Last week actor Zachary Quinto sat down with Broadway and Law & Order SVU actor BD Wong at Wong’s NoHo apartment to chat about theater and their careers at a party to benefit Rosie O’Donnell’s Theater Kids organization. Quinto is making his Broadway debut this fall as Tom Wingfield in a revival of Tennessee Williams’ most autobiographical play The Glass Menagerie with Cherry Jones playing his Southern belle mother and original orchestrations by former Paper magazineBeautiful Person Nico Muhly (a production that premiered this past winter at the American Repertory Theater in Cambridge, MA.). We chatted with the Star Trek star about his connection to Williams, his Broadway debut and what he’s up to this summer.
What made you decide to be a part of tonight?
I grew up with the privilege of being able to go to theater school. I’m here because of those experiences I had when I was 10 or 11 years old and the kids that benefit from this organization are kids who might not have that opportunity otherwise, but might now have a career that’s more magical than they could ever imagine. And that to me is really exciting, so the fact that I could come and have a conversation about my experience and my journey to benefit them is great.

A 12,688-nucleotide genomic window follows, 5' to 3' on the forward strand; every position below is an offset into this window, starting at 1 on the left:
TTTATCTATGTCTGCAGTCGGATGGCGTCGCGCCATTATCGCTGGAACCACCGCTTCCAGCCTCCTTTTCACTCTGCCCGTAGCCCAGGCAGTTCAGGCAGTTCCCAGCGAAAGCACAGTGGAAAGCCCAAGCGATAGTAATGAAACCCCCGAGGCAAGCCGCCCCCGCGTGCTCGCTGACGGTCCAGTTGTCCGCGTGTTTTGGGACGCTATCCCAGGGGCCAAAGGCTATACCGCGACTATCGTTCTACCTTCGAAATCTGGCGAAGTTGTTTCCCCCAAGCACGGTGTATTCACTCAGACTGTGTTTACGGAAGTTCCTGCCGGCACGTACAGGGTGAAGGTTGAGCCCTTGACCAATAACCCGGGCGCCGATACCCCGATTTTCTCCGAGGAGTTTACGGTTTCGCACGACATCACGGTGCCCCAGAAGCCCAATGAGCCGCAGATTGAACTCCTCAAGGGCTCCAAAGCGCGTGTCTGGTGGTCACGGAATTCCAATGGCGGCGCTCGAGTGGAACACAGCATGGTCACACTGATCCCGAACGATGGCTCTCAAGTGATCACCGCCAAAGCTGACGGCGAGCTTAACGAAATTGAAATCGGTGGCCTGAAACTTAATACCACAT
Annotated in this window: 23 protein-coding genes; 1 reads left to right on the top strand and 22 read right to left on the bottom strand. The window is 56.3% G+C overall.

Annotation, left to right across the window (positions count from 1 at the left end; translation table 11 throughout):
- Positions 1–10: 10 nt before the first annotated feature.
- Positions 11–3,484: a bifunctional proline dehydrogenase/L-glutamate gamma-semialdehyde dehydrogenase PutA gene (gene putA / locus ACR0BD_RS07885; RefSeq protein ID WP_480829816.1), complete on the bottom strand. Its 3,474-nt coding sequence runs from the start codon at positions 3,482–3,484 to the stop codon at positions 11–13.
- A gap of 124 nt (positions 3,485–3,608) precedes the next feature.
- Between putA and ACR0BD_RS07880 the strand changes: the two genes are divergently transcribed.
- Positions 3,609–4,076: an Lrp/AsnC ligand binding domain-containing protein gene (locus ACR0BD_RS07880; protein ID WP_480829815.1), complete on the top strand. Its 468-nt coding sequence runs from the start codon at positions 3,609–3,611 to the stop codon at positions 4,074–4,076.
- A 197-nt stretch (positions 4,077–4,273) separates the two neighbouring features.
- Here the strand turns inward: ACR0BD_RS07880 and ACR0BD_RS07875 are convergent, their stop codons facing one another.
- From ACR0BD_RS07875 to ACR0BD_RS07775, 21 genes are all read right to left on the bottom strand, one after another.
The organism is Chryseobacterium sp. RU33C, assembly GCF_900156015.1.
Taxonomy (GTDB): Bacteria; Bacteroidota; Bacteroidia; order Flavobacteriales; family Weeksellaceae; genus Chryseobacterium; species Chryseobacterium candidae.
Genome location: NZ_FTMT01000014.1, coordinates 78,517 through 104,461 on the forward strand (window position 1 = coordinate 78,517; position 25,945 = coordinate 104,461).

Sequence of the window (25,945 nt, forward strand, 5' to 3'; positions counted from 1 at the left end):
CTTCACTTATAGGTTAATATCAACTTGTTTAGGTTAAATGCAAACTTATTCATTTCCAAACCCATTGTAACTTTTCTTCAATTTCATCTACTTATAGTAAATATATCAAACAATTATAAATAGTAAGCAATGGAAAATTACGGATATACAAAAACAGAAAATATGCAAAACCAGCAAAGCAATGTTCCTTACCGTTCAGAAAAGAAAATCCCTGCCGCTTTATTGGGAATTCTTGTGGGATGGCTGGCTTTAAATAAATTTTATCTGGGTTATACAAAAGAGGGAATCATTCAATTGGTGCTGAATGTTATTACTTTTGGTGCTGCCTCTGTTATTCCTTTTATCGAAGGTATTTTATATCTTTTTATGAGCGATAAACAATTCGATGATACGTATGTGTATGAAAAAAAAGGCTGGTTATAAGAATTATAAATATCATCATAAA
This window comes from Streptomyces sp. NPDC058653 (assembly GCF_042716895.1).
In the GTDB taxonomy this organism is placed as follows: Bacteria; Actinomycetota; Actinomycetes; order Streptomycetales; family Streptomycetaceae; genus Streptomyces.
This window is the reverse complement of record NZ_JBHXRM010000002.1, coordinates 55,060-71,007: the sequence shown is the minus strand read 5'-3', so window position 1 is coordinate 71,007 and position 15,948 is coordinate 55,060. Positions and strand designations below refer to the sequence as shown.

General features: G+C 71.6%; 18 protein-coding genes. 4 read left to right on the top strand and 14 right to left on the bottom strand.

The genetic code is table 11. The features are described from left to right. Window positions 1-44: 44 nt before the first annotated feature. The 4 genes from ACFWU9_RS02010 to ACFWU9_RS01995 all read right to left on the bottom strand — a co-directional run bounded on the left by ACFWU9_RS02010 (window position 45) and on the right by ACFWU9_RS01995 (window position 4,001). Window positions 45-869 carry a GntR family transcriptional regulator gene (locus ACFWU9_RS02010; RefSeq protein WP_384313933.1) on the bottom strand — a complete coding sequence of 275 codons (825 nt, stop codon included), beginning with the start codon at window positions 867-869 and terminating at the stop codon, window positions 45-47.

And now you’re about to be on Broadway! You’ve been attending Broadway opening nights for several years and appeared in Angels in America off-Broadway… have you been planning this move to Broadway?
I have! I didn’t really want it to be perceived as someone whisking in from Hollywood to do something on a hiatus. My entire career traces back to my roots in the theater, so I have a tremendous respect for the process. I go to the theater every time I’m in New York. I feel like it was important to me to have my first New York production be an off-Broadway ensemble piece, which Angels in America was, and then we started this production [of The Glass Menagerie] out of town, so it was really initially about the process and the creative experience not just about trying to get to Broadway. We had no idea when we did this play at the American Repertory Theater that we’d transfer in, so for me it’s just been about building towards something by doing hopefully good work. I’m thrilled that it’s with this production and this play and I cannot wait to do it. I wish we were starting this week, but we’re not starting for another month and a half…
Did you get offers for Broadway shows before this?